In States' Hands: How the Decision to Expand Medicaid Will Affect the Most Financially Vulnerable Americans

September 5, 2013 | Volume 23

Authors: Petra W. Rasmussen, M.P.H., Sara R. Collins, Ph.D., Michelle M. Doty, Ph.D., and Tracy Garber, M.P.H.
Contact: Petra W. Rasmussen, M.P.H., Senior Research Associate, Affordable Health Care Coverage and Access, The Commonwealth Fund, pwr@cmwf.org
Editor: Deborah Lorber

Feature

Interrupted Coverage

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Overview

Between 2010 and 2012, nearly one-third (32%) of U.S. adults ages 19 to 64, or an estimated 55 million people, were either continuously uninsured or spent a period of time uninsured. Data from the 2011 and 2012 Commonwealth Fund Health Insurance Tracking Surveys of U.S. Adults show that people with incomes below 133 percent of the federal poverty level (i.e., the level that will make them eligible for Medicaid in 2014 under the Affordable Care Act) were uninsured at the highest rates. Yet, fewer than half the states are currently planning to expand their Medicaid programs, because the 2012 Supreme Court decision allows states to choose whether to expand eligibility. In those states that have not yet decided to expand, as many as two of five (42%) adults who were uninsured for any time over the two years would not have access to the new coverage provisions in the law.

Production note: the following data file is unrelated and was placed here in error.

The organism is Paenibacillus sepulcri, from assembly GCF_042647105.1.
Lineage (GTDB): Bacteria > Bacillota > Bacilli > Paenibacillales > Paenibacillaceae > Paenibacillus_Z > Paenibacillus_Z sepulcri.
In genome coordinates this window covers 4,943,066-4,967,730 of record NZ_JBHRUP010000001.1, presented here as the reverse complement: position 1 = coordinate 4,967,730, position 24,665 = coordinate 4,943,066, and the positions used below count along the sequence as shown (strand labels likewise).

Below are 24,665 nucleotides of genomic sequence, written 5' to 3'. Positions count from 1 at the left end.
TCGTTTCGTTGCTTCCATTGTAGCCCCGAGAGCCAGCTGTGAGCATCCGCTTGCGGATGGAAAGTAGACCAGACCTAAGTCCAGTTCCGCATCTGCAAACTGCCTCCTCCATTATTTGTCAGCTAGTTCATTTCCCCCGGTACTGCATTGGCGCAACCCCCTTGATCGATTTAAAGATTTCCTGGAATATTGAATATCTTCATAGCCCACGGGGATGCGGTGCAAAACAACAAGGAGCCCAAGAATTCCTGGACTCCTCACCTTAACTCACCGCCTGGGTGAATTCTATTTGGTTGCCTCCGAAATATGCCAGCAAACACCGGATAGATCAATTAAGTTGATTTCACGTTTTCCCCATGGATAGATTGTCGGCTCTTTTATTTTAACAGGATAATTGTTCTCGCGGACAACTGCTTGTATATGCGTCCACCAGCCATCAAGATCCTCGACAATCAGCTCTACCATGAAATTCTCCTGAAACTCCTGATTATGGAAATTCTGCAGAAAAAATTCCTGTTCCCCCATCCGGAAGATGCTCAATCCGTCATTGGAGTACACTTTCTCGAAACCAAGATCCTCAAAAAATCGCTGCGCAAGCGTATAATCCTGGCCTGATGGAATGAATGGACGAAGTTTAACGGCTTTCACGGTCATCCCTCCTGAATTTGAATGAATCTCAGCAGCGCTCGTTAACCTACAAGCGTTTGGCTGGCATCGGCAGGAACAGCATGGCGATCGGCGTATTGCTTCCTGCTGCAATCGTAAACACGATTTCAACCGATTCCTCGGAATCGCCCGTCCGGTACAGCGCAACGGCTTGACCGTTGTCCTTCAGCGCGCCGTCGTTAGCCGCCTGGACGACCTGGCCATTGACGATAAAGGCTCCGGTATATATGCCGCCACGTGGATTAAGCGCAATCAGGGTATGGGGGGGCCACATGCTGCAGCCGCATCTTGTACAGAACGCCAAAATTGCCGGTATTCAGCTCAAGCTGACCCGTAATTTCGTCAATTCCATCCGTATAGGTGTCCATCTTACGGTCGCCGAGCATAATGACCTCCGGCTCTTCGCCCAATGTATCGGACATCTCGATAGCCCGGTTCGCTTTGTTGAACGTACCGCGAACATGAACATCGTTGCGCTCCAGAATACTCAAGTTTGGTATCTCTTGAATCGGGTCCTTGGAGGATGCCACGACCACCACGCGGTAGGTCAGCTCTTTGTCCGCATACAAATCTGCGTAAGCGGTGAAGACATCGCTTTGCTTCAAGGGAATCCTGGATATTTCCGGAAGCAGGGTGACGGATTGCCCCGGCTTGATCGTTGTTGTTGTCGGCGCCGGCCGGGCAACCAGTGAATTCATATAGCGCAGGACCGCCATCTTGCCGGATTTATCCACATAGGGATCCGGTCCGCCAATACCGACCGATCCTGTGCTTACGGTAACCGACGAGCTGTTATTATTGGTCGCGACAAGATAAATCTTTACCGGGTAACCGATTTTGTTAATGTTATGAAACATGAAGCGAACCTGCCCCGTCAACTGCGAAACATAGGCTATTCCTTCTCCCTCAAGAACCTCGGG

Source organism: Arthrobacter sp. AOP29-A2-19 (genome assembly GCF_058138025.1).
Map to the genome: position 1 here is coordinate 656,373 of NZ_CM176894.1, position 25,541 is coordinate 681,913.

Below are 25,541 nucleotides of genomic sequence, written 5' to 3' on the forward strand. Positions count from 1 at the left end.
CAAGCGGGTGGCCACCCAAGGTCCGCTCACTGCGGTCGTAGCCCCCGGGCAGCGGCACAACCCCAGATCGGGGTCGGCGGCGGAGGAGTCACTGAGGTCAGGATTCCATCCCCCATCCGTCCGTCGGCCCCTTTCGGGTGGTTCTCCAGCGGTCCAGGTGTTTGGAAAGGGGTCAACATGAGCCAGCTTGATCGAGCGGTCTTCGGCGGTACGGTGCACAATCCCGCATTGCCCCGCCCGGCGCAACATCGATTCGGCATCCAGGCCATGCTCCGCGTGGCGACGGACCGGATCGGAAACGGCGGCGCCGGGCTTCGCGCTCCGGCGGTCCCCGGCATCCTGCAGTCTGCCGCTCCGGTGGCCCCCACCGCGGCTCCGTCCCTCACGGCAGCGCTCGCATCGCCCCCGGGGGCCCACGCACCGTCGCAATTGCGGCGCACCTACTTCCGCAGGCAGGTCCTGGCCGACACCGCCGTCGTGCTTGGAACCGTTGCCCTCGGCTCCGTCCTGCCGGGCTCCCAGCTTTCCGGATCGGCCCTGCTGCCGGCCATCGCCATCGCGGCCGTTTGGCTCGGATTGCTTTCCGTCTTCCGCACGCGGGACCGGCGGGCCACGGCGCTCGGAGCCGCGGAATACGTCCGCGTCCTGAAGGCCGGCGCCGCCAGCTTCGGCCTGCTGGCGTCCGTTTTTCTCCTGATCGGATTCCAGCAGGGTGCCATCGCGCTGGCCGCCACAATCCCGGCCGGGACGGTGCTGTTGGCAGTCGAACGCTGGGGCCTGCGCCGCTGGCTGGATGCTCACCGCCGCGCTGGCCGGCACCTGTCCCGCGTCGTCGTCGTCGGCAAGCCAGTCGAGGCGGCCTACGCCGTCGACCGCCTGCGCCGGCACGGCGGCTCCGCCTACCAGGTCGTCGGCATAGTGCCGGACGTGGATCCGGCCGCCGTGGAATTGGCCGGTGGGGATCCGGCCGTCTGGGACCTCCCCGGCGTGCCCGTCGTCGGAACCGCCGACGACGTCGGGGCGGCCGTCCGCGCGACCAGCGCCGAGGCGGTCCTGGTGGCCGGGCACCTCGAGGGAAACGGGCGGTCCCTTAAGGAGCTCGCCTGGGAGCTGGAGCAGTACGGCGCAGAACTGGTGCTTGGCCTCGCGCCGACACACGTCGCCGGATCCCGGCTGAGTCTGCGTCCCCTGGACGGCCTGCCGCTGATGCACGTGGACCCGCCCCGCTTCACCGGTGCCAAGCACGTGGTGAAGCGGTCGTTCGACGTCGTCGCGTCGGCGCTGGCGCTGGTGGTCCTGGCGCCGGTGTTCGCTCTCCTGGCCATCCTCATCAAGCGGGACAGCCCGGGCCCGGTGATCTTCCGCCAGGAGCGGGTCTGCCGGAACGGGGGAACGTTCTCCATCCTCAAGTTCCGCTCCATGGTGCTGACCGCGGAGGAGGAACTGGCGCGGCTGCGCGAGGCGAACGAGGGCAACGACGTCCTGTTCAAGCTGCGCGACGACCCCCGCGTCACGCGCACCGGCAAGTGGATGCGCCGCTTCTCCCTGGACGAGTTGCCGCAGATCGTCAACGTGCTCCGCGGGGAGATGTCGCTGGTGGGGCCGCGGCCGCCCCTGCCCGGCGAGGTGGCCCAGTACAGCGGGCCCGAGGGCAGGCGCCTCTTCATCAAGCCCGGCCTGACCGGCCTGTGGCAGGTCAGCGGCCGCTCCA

Citation

P. W. Rasmussen, S. R. Collins, M. M. Doty, and T. Garber, In States' Hands: How the Decision to Expand Medicaid Will Affect the Most Financially Vulnerable Americans, The Commonwealth Fund, September 2013.